• There is a lot to like about Amir Albazi. He’s a plus athlete in a division full of athletes. He has an aggressive submission game. His striking has been improving too. The Swede has looked like a world-beater at times in his brief UFC run, but that has only been two fights in the space of two years. In other words, he’s been his own worst enemy due to his long absences. To be fair, he hasn’t been at fault every time a fight of his has fallen out. Regardless, in a division where age factors in sooner than any other division, he can’t afford to be on the sidelines any longer. He looks to regain his momentum to the top against someone who knows someone at the top in Deveison Figueiredo’s younger brother. Francisco Figueiredo isn’t going to be mistaken for his brother, but he does have some power and surprised many with his submission prowess when he secured a kneebar in his last appearance. What holds Figueiredo back is his size. It isn’t that he’s small; he’s on the big side of the division. It’s that he needs to pace himself as he doesn’t have much in reserve after making weight. Albazi tends to push a high pace. It’s hard not to anticipate Albazi running rampant over his Brazilian counterpart, provided he has acclimated to the altitude. Albazi via submission of RD2
  • The third time proved to be the charm for Aoriqileng, securing a win in his third UFC contest after coming up empty in his first two UFC contests. It shouldn’t come as a surprise that is coincided with his decision to move up to bantamweight after struggling with the cut to 125. Against Cameron Else, Qileng looked stronger, faster, and more energetic. It does appear he’ll lose the advantage of being the larger man in the cage – an advantage he has typically enjoyed — but he has the physical tools to handle that deficiency with efficiency. That said, it isn’t a surety that will be the case against Jay Perrin. Not because Perrin is a supremely gifted athlete, but because Perrin may be the smaller fighter in the cage. Perrin is an absolute bulldog on the mat with excellent instincts. His best chance to win will be to catch Qileng in a scramble as it’s hard to see him winning a firefight with Qileng. Perhaps Perrin can control Qileng for long stretches as he is the more technical wrestler, but Qileng is a crafty scrambler. Qileng is the better athlete, harder puncher, and has proven he can dig deep. I’m still not sure Perrin can. Qileng via decision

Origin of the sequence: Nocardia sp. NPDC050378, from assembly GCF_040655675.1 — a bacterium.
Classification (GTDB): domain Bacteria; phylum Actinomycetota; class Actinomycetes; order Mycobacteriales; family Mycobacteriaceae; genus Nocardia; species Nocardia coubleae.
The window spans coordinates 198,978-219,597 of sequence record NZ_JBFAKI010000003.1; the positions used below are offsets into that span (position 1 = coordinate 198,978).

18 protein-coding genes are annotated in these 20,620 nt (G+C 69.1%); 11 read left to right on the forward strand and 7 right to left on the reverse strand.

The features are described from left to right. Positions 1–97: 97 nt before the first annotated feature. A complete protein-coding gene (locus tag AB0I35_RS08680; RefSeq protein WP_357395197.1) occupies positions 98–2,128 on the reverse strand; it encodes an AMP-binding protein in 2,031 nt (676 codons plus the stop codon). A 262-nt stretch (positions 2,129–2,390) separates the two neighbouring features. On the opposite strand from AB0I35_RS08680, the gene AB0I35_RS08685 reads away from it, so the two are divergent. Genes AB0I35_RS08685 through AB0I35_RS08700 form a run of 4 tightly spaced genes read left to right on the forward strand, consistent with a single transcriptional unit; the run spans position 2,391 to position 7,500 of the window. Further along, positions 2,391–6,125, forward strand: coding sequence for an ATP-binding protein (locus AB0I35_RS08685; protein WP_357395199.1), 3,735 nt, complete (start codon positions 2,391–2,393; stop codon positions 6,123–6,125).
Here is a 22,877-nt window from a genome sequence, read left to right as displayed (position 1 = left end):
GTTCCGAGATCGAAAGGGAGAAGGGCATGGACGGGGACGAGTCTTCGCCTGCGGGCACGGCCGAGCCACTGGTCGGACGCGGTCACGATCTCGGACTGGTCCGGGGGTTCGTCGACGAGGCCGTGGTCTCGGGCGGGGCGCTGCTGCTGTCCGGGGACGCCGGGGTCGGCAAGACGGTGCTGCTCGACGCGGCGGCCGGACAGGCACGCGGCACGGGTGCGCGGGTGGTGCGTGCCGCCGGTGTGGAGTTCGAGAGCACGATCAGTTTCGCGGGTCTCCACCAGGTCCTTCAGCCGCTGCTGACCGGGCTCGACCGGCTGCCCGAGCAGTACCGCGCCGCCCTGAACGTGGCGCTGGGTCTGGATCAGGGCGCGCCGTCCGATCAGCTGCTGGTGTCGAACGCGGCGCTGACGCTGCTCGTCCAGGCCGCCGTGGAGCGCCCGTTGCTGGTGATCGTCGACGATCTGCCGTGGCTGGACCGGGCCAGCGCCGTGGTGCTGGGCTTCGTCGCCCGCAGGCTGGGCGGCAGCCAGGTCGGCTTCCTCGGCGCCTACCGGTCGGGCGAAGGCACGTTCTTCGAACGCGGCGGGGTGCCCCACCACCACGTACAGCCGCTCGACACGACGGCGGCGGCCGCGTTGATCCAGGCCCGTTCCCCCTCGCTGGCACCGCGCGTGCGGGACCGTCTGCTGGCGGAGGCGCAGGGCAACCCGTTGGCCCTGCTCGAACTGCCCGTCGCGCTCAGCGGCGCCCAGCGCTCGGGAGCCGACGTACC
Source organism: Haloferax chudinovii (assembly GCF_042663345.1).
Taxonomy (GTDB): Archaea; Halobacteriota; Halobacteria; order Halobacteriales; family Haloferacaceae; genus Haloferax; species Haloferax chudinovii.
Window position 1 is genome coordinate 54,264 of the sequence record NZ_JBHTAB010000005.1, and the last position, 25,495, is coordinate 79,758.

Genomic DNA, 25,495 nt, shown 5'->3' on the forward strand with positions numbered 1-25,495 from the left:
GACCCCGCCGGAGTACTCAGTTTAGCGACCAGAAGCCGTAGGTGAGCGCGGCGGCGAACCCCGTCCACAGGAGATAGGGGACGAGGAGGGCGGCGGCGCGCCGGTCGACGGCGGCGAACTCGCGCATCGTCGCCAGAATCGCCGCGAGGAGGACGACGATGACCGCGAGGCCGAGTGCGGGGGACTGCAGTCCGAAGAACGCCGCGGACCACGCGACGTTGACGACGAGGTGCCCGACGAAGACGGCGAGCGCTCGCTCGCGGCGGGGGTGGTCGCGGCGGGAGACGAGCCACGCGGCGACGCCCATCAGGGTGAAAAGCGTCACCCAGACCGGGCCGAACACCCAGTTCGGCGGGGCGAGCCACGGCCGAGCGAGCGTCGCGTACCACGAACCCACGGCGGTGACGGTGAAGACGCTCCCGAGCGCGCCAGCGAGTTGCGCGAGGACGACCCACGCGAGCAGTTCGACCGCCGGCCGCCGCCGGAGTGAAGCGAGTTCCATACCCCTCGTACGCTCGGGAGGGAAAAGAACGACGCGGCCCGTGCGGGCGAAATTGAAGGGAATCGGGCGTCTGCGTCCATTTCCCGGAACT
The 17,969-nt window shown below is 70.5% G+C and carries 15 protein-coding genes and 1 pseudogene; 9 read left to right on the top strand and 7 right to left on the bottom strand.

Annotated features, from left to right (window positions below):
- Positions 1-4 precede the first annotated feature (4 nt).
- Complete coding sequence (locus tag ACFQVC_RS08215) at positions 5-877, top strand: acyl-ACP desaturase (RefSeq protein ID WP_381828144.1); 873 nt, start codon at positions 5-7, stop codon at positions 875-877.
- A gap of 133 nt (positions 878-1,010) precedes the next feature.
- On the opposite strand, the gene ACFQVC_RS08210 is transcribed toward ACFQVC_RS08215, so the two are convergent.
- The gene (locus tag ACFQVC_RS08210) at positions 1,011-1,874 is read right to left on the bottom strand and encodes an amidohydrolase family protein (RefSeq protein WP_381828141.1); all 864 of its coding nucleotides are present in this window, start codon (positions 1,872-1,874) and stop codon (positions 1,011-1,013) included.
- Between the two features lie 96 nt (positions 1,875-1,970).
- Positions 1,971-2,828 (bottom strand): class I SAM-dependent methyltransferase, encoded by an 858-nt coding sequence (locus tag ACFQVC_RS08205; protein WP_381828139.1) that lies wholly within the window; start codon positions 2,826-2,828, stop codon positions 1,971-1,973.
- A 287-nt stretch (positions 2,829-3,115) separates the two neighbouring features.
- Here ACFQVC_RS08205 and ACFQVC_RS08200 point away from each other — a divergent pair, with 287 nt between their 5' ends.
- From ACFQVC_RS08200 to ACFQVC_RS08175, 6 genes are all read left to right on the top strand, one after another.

• Controversy appears to be the only thing following Victor Altamirano at this juncture. He won a controversial split decision to earn his UFC contract and dropped a controversial split decision in his official debut. Given Altamirano isn’t a high-profile name, the controversy is largely being forgotten about. At least he’s proving to be fun to watch, engaging in fast paced firefights with plenty of scrambles. However, the pace he pushes is nothing compared to that of Daniel Da Silva. The Brazilian is a classic case of kill-or-be-killed, firing out of the gates looking for the finish at a pace that is impossible to hold for 15 minutes. Of his 14 career fights, only two have left the first round, none going beyond the second. Da Silva is the better athlete, but the toughness and fight IQ of Altamirano is going to be tough to overcome. Either Da Silva finds success with an early high-risk maneuver or Altamirano survives the early onslaught to put his exhausted opponent away. The latter appears more plausible. Altamirano via TKO of RD2